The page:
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Author Topic: Johnny Cash R.I.P.
Black Dog
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posted 12 September 2003 11:39 AM      Profile for Black Dog   Author's Homepage     Send New Private Message      Edit/Delete Post  Reply With Quote 
I know this is being discussed in another forum, but I think the man merits his own thread. A very sad day for music.
From: Vancouver | Registered: Jun 2002  |  IP: Logged
audra trower williams
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Babbler # 2

posted 12 September 2003 12:13 PM      Profile for audra trower williams   Author's Homepage     Send New Private Message      Edit/Delete Post  Reply With Quote 
You might enjoy this, black dog.
From: And I'm a look you in the eye for every bar of the chorus | Registered: Apr 2001  |  IP: Logged
skdadl
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Babbler # 478

posted 12 September 2003 12:14 PM      Profile for skdadl     Send New Private Message      Edit/Delete Post  Reply With Quote 
A man of great dignity who saw and sang of dignity in others.


From: gone | Registered: May 2001  |  IP: Logged
al-Qa'bong
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Babbler # 3807

posted 12 September 2003 12:16 PM      Profile for al-Qa'bong   Author's Homepage     Send New Private Message      Edit/Delete Post  Reply With Quote 
This is a shock. I didn't know he was ill or anything.

A couple of days ago I was stopped at a red light, with "Ring of Fire" turned up loud, singin' along...The guys in the car beside me were looking at me strangely, though.

Johnny Cash has become an icon. Even a lot of the kids (the tatoo-facial ironwork set)at our local community radio station play his music.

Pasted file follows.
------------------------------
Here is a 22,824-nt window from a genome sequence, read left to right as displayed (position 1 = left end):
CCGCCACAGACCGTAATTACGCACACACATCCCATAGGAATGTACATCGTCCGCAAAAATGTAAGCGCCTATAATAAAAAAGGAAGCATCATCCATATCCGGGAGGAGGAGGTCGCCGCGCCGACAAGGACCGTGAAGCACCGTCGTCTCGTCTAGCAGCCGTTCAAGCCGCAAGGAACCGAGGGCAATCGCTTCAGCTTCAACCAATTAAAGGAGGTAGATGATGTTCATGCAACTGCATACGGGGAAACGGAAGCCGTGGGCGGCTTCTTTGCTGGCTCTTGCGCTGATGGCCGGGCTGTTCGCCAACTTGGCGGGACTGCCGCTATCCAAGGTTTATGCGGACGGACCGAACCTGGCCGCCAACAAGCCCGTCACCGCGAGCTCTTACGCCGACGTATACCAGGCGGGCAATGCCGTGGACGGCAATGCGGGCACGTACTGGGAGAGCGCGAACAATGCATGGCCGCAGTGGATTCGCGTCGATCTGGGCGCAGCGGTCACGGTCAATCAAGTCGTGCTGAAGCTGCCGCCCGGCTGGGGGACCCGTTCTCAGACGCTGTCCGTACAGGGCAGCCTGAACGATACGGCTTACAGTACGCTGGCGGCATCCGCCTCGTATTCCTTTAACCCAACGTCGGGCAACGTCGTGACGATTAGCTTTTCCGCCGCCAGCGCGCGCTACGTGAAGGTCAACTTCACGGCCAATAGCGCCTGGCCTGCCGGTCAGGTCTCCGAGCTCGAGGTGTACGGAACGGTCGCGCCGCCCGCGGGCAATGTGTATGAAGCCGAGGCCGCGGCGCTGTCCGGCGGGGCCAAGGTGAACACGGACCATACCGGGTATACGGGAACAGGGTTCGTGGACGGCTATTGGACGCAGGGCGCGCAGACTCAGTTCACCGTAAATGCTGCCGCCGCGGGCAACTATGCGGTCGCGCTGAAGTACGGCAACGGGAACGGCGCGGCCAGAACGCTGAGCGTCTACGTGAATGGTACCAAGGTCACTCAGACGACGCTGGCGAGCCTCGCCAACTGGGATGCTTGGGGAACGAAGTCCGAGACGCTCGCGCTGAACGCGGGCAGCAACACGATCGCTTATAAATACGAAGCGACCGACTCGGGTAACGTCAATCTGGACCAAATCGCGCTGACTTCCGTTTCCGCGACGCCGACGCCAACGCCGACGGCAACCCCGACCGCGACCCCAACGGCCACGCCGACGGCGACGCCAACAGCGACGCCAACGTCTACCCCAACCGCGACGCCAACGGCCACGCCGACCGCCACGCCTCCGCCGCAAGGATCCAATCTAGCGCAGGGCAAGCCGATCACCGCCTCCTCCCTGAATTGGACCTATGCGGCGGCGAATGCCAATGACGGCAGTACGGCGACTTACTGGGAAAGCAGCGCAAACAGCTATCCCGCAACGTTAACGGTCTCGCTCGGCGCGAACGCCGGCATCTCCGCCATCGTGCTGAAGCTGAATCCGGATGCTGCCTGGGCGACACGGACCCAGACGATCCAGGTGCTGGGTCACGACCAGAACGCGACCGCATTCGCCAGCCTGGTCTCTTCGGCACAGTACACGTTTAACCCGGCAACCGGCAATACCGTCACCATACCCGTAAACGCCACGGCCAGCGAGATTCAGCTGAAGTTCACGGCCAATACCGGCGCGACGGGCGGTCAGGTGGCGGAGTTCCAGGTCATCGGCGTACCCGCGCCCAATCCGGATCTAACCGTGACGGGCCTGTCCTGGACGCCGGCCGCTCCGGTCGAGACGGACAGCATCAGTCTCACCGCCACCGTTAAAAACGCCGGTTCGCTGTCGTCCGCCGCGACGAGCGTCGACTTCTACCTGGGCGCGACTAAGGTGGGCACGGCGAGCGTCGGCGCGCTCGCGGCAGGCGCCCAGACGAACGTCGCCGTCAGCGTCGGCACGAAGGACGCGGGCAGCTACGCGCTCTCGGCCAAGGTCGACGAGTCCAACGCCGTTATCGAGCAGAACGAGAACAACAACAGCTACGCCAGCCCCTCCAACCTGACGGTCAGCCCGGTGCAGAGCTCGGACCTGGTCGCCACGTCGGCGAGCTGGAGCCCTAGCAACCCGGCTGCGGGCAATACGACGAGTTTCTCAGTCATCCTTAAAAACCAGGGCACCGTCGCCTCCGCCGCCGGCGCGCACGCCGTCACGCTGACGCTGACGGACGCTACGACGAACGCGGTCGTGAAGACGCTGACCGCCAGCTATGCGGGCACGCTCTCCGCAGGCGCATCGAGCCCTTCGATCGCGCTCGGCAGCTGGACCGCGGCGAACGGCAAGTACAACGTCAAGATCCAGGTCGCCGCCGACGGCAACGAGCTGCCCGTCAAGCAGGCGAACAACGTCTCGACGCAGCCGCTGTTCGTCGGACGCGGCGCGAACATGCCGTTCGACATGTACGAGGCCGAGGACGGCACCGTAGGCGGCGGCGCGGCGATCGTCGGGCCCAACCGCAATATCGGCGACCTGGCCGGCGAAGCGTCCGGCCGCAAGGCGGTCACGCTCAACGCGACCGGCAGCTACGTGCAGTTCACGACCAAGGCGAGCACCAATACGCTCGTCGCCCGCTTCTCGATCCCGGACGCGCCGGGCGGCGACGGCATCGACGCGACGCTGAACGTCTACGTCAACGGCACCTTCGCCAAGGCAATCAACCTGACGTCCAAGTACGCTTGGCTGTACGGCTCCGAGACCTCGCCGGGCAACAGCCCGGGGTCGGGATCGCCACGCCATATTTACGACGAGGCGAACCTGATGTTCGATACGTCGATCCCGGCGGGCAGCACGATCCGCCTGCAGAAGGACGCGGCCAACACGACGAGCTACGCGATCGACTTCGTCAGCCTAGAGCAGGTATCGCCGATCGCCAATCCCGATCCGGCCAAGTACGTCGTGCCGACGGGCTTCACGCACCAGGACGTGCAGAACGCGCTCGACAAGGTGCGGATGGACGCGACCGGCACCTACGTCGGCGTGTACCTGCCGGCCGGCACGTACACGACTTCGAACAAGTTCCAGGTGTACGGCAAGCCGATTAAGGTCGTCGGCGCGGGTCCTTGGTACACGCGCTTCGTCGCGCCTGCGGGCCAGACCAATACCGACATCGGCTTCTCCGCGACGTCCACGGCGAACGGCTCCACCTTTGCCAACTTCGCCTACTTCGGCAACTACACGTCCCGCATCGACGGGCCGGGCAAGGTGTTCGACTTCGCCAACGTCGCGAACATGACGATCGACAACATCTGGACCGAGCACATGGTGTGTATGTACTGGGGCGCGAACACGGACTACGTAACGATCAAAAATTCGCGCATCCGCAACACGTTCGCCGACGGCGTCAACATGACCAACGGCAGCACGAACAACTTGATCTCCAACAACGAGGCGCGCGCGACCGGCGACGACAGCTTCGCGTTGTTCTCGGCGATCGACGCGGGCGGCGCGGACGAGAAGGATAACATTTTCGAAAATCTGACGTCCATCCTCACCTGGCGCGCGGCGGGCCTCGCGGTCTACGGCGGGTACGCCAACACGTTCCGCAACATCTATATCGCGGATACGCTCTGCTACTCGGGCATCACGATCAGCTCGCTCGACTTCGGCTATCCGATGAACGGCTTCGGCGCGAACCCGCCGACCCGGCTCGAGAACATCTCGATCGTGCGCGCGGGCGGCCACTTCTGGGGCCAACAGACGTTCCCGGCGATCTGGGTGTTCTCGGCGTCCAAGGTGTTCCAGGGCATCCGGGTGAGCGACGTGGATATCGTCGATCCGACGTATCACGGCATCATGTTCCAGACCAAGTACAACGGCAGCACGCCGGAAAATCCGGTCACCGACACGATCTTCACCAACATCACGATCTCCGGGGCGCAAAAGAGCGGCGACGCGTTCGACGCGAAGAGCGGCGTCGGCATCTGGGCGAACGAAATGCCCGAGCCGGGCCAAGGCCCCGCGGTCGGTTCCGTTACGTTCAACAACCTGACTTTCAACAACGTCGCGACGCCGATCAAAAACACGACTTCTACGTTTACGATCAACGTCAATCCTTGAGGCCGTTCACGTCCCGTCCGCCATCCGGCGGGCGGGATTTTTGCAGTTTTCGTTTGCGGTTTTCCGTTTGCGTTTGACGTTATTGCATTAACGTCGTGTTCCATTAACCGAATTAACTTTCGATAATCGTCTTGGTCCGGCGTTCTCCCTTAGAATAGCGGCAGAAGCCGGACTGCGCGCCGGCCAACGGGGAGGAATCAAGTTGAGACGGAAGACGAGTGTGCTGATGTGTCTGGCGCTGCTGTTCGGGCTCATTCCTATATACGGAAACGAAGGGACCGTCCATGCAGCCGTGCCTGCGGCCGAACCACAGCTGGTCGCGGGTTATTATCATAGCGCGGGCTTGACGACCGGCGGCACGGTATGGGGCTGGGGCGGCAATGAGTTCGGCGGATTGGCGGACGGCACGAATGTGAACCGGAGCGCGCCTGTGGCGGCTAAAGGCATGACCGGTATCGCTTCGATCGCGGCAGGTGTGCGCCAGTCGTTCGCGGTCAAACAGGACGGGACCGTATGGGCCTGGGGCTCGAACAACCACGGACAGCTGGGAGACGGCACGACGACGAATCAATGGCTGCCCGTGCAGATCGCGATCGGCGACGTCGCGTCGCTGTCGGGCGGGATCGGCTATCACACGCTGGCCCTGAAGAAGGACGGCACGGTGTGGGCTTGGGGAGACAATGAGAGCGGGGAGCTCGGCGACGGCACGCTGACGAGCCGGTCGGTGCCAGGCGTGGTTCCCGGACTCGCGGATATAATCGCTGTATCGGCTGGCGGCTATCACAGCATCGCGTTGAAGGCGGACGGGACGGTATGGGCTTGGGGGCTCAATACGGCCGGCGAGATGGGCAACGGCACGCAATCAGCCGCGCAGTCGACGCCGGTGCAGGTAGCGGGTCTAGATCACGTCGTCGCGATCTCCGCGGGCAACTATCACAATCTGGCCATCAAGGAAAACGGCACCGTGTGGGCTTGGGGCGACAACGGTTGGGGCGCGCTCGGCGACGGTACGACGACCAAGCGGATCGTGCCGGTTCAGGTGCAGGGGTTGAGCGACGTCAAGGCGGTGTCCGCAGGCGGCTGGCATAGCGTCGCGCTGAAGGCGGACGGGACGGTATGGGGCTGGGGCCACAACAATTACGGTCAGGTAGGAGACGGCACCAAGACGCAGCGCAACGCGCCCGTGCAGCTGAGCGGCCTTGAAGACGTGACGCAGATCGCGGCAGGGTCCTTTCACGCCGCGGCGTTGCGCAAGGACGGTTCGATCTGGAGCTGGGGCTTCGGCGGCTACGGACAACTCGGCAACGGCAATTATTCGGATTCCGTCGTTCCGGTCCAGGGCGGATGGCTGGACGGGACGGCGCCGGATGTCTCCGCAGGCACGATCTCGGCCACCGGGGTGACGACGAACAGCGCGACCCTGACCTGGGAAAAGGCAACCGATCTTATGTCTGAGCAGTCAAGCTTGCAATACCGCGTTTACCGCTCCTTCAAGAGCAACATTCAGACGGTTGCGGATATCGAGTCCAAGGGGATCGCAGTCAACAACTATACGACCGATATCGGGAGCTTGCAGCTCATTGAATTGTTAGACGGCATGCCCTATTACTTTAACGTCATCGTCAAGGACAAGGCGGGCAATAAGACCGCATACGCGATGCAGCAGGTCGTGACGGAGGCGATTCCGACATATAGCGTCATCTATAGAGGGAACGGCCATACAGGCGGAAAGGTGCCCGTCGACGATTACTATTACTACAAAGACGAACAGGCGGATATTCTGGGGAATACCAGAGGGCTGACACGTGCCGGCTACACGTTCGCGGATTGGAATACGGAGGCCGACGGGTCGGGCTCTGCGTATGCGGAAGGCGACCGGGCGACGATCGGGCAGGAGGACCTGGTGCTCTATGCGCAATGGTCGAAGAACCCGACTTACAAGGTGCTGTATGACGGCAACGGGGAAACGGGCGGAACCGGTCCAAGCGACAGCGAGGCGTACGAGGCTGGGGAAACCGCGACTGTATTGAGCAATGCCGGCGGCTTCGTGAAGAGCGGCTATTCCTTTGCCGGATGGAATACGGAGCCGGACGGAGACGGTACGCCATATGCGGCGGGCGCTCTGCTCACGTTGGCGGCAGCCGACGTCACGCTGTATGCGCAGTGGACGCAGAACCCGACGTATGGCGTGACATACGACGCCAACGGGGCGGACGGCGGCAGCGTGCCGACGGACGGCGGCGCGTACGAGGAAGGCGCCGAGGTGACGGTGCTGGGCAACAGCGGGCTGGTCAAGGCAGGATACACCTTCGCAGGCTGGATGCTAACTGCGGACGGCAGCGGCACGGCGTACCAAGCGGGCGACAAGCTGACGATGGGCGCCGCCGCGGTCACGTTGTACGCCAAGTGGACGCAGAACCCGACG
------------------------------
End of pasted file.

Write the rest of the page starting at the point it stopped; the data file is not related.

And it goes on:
Another sad loss. I wasn't around when Benny Carter passed away. Was there any sort of babble tribute for him on July 12?


From: Saskatchistan | Registered: Feb 2003  |  IP: Logged
cynic
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Babbler # 2857

posted 12 September 2003 12:46 PM      Profile for cynic     Send New Private Message      Edit/Delete Post  Reply With Quote 
Well, you wonder why I always dress in black,
Why you never see bright colors on my back,
And why does my appearance seem to have a somber tone.
Well, there's a reason for the things that I have on.

I wear the black for the poor and the beaten down,
Livin' in the hopeless, hungry side of town,
I wear it for the prisoner who has long paid for his crime,
But is there because he's a victim of the times.

I wear the black for those who never read,
Or listened to the words that Jesus said,
About the road to happiness through love and charity,
Why, you'd think He's talking straight to you and me.

Well, we're doin' mighty fine, I do suppose,
In our streak of lightnin' cars and fancy clothes,
But just so we're reminded of the ones who are held back,
Up front there ought 'a be a Man In Black.

I wear it for the sick and lonely old,
For the reckless ones whose bad trip left them cold,
I wear the black in mournin' for the lives that could have been,
Each week we lose a hundred fine young men.

And, I wear it for the thousands who have died,
Believen' that the Lord was on their side,
I wear it for another hundred thousand who have died,
Believen' that we all were on their side.

Well, there's things that never will be right I know,
And things need changin' everywhere you go,
But 'til we start to make a move to make a few things right,
You'll never see me wear a suit of white.

Ah, I'd love to wear a rainbow every day,
And tell the world that everything's OK,
But I'll try to carry off a little darkness on my back,